“You have a duty to expose the truth,” journalists urged as AIJC2020 kicks off

By Opeyemi Kehinde

The maiden virtual edition of the African Investigative Journalism Conference (AIJC2020) kicked off on Tuesday, 06 October, with panelists calling on journalists across the continent to “expose the truth”.

This year’s conference, which runs from October 06 to 30, and is held virtually following health concerns from the Coronavirus (Covid-19) pandemic, is the 16th edition of the annual conference.

The opening session, moderated by Anton Harber, Caxton Professor of Journalism from the Journalism Department of the University of the Witwatersrand in Johannesburg, South Africa, spoke to two of the continent’s leading investigative journalists, Anas Aremeyaw Anas from Ghana and South Africa’s Jacques Pauw, about their recent work, among others.

Speaking at the opening session of what is billed as Africa’s biggest annual gathering of working journalists across the continent, Anas said that journalists “have a duty to expose the truth” always, adding that during the pandemic African journalists left their beats and focused mainly on Covid-19 leaving a gap for politicians and criminal to conduct their activities brazenly.

“While we cocooned ourselves in our houses during the lockdown, the politicians and thieves were watching and they took over,” said Anas.

He also referred to his investigative report on Covid-19, noting that “busy criminals were selling ‘cures’ to the rural poor” in the guise of miracle remedies for Covid-19.

He charged the public to ensure that journalists are protected against all forms of abuse, especially by state actors.

“…a reality check, when you carefully analyse what has been happening on the continent, you’ll realise that we have lots of issues.

“Journalists themselves were subjects of abuse. When you look at Nigeria, our brother Sikiru Obaraye got attacked by the police while covering Covid-19 during the lockdown. Also, the same happened in South Africa to Paul Nthoba who was arrested for photographing police officers during the Covid-19 lockdown,” Anas said.

He further warned the hundreds of investigative journalists attending the conference from across Africa, to thoroughly investigate Covid-19 but to never take their focus off other important societal issues.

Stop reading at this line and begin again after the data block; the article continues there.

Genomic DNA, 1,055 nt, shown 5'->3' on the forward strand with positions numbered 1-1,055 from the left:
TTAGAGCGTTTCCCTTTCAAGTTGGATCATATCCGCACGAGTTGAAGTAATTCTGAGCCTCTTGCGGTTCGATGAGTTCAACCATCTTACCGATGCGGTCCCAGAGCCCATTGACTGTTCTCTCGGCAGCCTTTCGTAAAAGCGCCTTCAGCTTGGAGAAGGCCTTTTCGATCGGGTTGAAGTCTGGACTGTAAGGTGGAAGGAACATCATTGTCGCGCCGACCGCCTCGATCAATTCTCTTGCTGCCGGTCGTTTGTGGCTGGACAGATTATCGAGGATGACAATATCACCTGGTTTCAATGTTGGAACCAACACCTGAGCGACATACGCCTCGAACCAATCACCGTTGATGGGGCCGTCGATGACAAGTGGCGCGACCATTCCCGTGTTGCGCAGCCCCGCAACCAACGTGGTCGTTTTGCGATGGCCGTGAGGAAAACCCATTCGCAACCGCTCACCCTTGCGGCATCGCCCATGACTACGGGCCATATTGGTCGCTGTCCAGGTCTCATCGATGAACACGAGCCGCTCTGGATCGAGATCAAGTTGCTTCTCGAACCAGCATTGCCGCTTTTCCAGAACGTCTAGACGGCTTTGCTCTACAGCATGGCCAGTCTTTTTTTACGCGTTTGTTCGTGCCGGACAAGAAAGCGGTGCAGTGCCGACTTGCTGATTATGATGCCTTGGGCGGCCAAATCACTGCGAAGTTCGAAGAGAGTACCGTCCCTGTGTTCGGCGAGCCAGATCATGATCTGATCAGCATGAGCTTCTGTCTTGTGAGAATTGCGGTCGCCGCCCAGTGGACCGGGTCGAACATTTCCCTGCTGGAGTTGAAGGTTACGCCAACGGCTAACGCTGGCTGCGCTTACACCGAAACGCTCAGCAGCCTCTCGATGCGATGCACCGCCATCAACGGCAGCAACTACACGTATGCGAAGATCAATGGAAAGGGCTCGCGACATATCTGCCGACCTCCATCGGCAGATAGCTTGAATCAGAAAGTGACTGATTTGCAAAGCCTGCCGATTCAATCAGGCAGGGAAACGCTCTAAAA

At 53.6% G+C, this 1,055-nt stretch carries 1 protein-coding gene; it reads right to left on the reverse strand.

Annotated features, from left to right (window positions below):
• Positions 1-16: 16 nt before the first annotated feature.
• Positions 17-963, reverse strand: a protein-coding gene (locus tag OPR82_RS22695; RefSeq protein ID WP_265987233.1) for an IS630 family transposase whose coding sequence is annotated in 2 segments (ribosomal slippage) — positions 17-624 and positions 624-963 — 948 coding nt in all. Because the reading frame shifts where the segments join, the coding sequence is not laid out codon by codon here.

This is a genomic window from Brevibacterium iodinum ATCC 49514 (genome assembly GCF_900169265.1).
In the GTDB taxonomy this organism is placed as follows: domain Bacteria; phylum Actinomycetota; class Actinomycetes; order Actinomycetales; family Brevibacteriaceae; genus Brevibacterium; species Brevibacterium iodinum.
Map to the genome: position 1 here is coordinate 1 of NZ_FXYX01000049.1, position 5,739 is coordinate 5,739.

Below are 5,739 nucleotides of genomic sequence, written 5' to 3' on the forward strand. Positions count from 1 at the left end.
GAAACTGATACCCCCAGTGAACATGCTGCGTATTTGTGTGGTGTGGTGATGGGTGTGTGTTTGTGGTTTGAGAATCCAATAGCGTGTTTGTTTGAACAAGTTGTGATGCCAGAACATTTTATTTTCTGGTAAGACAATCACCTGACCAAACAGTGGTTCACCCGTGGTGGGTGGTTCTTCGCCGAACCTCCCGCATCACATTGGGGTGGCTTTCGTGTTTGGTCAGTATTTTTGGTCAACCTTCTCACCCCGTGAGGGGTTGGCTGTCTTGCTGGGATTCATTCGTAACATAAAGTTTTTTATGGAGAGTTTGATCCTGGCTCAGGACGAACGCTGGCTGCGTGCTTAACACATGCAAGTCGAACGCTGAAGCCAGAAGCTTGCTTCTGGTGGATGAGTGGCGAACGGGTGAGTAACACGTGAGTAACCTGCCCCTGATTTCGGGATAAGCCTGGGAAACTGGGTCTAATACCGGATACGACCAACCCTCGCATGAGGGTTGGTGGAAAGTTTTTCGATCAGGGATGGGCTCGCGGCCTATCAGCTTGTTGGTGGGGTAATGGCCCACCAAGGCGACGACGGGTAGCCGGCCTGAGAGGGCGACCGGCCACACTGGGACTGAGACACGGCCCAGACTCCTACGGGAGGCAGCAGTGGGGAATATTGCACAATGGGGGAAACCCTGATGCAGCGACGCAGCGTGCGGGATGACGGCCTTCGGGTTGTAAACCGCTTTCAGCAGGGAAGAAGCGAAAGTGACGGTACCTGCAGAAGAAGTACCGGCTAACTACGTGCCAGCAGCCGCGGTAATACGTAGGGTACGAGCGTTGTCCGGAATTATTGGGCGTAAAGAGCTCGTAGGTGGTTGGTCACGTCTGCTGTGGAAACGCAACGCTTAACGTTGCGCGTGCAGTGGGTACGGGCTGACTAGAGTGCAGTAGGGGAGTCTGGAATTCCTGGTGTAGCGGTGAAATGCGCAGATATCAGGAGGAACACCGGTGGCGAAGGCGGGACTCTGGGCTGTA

Also speaking on the power of the investigative journalism work, Jacques Pauw, a veteran South African journalist and best-selling author of The President’s Keepers which exposed state capture during the tenure of former South African President Jacob Zuma, said, “Over the past few years, gangsterism and criminality have flourished; extra-judicial killings have spiked while white-collar criminals steal with impunity.”

He noted that books, like other forms of media, play a critical role in speaking truth to power and digging out hidden truths. He advised investigative journalists to strongly consider writing books and fashioned his keynote speech into a master-class on successfully publishing non-fiction books.

“Books have firmly established themselves as vehicles of investigative journalism.

“Book figures at the moment shows that non-fiction books, especially with news and current affairs titles, dominate the non-fiction markets.

“This is obviously the result of how absolutely chaotic our political landscape is. Readers are trying to make sense of what the hell is going on out there,” said Pauw.

He urged journalists to tell their investigative stories in a factual and compelling manner, adding that “writing an investigative book must embrace the importance of human narratives.”

“It is important to get your facts checked while writing your book. You need to speak to and interrogate your sources multiple times.

“When I started out writing books I was thinking as a journalist. When writing a book, you need to think commercially for it to be financially viable,” he added.

The duo also charged African journalists to hold African leaders accountable to the populace who they govern, including exposing their wrong doings.

They further urged journalists to verify their facts before going public with their investigative reports.

A “live” cartooning or caricature of the discussions by digital sketchnoter, Roy Blumenthal, also added glamour to the event by aiding visual and mental understanding of the discourse by the speakers.

Watch the full opening session here

About the author:

Opeyemi Kehinde is a Nigerian multimedia journalist, Assistant Editor and Deputy Team Lead of the FactCheckHub. Until recently, he was an Assistant Online Editor for the Daily Trust.

Kehinde is an AIJC2020 Fellow.